Newly Hired AGRSS Business Development
Director Dan Mock Offers Insight to Future
by Penny Stacey
Read All About It
Want to hear more of AGRSS Council Inc. business development director
thoughts on the industry and its future? Visit www.agrss.org
to read his blog, “AGRSS-ive Updates,” or click on his photo at
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This year marks the tenth anniversary of the original release of the Auto
Glass Replacement Safety Standard (AGRSS) by the American National Standards
Institute (ANSI)—along with its official approval that same year. The
creation of a uniform standard for auto glass aftermarket installations
has been one of the greatest achievements the industry has ever seen,
and, just in the last two years, the AGRSS Council Inc.’s work has grown
In late 2009, the group inaugurated its own third-party validation program,
allowing independent auditors to come into registered shops and review
their practices. This year, the organization has hired a business development
director to increase the acceptance of the Standard throughout North America.
Dan Mock (DM), who has more than 36 years of experience in the glass industry,
was pegged for the role in early-January. Mock, who previously served
as vice president of franchise relations and training for Waco, Texas-based
Glass Doctor franchise. He was a long-time member of the AGRSS Board of
Directors. Mock recently took the time to talk with AGRR™ magazine about
his hopes and goals for the future.
AGRR: What are your goals as business development director?
DM: Well, I look at the position of business development director
really as having two different goals. One is to promote and inform the
insurance industry about the AGRSS Standard and the other is to make AGRSS
an attractive organization for glass shops to belong to. I am trying to
make AGRSS-registered companies irresistible to consumers and insurers.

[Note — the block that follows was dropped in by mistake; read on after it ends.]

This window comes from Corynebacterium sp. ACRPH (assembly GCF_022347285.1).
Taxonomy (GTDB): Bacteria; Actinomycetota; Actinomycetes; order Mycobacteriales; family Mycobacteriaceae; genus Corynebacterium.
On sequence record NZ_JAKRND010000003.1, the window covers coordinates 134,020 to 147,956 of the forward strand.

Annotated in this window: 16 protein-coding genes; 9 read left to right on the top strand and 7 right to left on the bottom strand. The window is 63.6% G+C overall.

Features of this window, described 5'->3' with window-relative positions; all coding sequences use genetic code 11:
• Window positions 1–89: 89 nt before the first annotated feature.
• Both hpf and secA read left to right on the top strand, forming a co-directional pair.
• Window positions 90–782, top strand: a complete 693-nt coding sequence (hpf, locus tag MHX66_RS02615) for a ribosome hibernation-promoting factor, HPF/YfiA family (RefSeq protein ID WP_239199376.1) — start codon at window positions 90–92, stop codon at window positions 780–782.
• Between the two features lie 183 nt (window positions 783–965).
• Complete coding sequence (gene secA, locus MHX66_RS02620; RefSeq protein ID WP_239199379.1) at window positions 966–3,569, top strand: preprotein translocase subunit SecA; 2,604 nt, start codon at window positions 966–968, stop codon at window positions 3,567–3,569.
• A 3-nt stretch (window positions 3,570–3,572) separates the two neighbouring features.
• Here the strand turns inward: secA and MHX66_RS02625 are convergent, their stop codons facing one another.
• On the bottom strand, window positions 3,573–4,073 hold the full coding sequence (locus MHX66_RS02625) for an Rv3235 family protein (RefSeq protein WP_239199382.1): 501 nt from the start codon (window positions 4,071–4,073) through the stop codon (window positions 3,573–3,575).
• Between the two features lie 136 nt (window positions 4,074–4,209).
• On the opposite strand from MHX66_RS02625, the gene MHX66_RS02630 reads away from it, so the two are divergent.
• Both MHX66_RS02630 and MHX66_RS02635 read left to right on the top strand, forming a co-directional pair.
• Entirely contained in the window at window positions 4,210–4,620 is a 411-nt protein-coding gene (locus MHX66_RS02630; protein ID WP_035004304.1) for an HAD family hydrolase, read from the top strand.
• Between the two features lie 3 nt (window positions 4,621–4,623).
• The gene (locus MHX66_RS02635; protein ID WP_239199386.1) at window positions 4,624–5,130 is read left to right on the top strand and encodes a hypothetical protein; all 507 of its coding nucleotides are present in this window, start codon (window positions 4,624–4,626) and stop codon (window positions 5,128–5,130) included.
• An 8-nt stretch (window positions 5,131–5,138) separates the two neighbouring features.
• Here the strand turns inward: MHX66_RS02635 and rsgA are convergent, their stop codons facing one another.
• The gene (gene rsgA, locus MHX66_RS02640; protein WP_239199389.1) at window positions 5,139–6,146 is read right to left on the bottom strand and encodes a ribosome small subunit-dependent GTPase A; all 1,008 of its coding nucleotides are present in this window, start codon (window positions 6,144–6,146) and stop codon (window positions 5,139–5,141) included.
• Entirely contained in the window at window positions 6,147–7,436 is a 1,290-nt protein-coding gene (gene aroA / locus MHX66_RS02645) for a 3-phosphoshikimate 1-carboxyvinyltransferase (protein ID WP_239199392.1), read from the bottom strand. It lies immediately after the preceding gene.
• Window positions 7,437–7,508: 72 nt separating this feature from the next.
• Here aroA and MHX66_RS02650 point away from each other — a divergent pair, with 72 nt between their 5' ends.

AGRR: I understand one of your goals also is to market the Standard
to insurance companies. How do you plan to accomplish that?
DM: Well, the board actually voted to develop the validation video,
which is an important part of the message that we need to get to the insurance
industry. Right now I’m researching basically the different insurance
associations, their conventions and that type of thing to promote AGRSS
and familiarize the insurance industry with AGRSS.
AGRR: What type of response have you seen so far among insurers?
DM: The people I’ve talked to have been very open to it. One person
with whom I spoke was with a very major insurance company and I asked
her if she knew about AGRSS, and she said ‘yes, but really I don’t know
enough.’ She was familiar with it, but wasn’t comfortable with it.
AGRR: I’ve heard that one of the goals of the validation program
was to help give the AGRSS Registration Program “teeth.” Have you found
that insurers are responding favorably to the validation program?
DM: I think that’s one piece of the puzzle. There needs to be multiple
benefits and I am working on several. Just like any other customer, if
I went to buy a car and it only had one headlight, you know, I might not
buy that car, but if it came with all the headlights and all the bells
and whistles, I’d probably buy the car. I think validation is one of multiple
reasons why insurance companies would want to use AGRSS-registered shops.
It’s an important piece—don’t get me wrong—but if you talk to most TPAs
or insurance companies, 80 percent of their issues come from 20 percent
of the shops. I truly believe in my heart that an AGRSS-registered company
is part of the 80 percent that does not cause 80 percent of the problems.
Everything is price-driven of course, but, in reality, customer service
is still very valued. I truly believe that an AGRSS-registered company
can provide the best quality service, along with safety, in the industry.
“I am trying
to make AGRSS-registered companies irresistible to consumers and insurers.”
—Dan Mock, AGRSS Council Inc.
AGRR: What do you recommend that shops do on a daily basis to help